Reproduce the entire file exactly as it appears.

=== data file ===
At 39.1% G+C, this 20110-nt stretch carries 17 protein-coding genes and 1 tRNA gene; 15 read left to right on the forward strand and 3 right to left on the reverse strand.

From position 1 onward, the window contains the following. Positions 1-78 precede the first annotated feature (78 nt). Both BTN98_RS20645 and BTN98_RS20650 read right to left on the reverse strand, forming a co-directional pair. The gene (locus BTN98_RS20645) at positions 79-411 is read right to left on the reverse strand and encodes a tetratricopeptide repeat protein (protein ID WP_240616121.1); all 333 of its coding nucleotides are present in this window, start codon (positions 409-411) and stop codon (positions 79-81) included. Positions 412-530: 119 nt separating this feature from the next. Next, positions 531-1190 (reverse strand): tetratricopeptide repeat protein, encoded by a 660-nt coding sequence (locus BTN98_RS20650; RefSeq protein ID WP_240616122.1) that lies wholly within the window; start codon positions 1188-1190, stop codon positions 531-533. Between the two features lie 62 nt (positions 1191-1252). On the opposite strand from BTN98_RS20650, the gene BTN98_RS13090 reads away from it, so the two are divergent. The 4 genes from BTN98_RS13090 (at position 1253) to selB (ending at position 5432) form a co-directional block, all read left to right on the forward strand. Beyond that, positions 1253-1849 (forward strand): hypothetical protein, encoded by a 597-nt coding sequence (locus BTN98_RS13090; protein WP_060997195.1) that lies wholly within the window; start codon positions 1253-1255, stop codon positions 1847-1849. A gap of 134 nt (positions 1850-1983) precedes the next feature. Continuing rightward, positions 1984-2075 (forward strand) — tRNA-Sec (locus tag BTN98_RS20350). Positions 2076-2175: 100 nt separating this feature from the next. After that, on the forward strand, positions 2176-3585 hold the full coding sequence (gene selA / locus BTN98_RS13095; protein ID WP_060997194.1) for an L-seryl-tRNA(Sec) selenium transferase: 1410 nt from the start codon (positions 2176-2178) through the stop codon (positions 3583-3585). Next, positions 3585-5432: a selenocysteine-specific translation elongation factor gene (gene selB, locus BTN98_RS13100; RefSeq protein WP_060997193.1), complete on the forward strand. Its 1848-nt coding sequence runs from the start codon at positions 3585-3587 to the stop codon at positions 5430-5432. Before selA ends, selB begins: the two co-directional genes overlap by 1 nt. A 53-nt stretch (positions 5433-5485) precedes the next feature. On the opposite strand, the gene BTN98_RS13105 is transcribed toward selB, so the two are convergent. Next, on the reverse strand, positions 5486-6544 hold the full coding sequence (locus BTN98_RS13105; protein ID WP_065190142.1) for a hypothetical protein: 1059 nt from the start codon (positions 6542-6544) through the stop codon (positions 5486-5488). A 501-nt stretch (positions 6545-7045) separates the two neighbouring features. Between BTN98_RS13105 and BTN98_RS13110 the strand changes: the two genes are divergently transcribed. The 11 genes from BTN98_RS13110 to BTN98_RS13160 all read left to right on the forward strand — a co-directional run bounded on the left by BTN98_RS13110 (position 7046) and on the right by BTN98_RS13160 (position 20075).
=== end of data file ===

At 39.1% G+C, this 20110-nt stretch carries 17 protein-coding genes and 1 tRNA gene; 15 read left to right on the forward strand and 3 right to left on the reverse strand.

From position 1 onward, the window contains the following. Positions 1-78 precede the first annotated feature (78 nt). Both BTN98_RS20645 and BTN98_RS20650 read right to left on the reverse strand, forming a co-directional pair. The gene (locus BTN98_RS20645) at positions 79-411 is read right to left on the reverse strand and encodes a tetratricopeptide repeat protein (protein ID WP_240616121.1); all 333 of its coding nucleotides are present in this window, start codon (positions 409-411) and stop codon (positions 79-81) included. Positions 412-530: 119 nt separating this feature from the next. Next, positions 531-1190 (reverse strand): tetratricopeptide repeat protein, encoded by a 660-nt coding sequence (locus BTN98_RS20650; RefSeq protein ID WP_240616122.1) that lies wholly within the window; start codon positions 1188-1190, stop codon positions 531-533. Between the two features lie 62 nt (positions 1191-1252). On the opposite strand from BTN98_RS20650, the gene BTN98_RS13090 reads away from it, so the two are divergent. The 4 genes from BTN98_RS13090 (at position 1253) to selB (ending at position 5432) form a co-directional block, all read left to right on the forward strand. Beyond that, positions 1253-1849 (forward strand): hypothetical protein, encoded by a 597-nt coding sequence (locus BTN98_RS13090; protein WP_060997195.1) that lies wholly within the window; start codon positions 1253-1255, stop codon positions 1847-1849. A gap of 134 nt (positions 1850-1983) precedes the next feature. Continuing rightward, positions 1984-2075 (forward strand) — tRNA-Sec (locus tag BTN98_RS20350). Positions 2076-2175: 100 nt separating this feature from the next. After that, on the forward strand, positions 2176-3585 hold the full coding sequence (gene selA / locus BTN98_RS13095; protein ID WP_060997194.1) for an L-seryl-tRNA(Sec) selenium transferase: 1410 nt from the start codon (positions 2176-2178) through the stop codon (positions 3583-3585). Next, positions 3585-5432: a selenocysteine-specific translation elongation factor gene (gene selB, locus BTN98_RS13100; RefSeq protein WP_060997193.1), complete on the forward strand. Its 1848-nt coding sequence runs from the start codon at positions 3585-3587 to the stop codon at positions 5430-5432. Before selA ends, selB begins: the two co-directional genes overlap by 1 nt. A 53-nt stretch (positions 5433-5485) precedes the next feature. On the opposite strand, the gene BTN98_RS13105 is transcribed toward selB, so the two are convergent. Next, on the reverse strand, positions 5486-6544 hold the full coding sequence (locus BTN98_RS13105; protein ID WP_065190142.1) for a hypothetical protein: 1059 nt from the start codon (positions 6542-6544) through the stop codon (positions 5486-5488). A 501-nt stretch (positions 6545-7045) separates the two neighbouring features. Between BTN98_RS13105 and BTN98_RS13110 the strand changes: the two genes are divergently transcribed. The 11 genes from BTN98_RS13110 to BTN98_RS13160 all read left to right on the forward strand — a co-directional run bounded on the left by BTN98_RS13110 (position 7046) and on the right by BTN98_RS13160 (position 20075).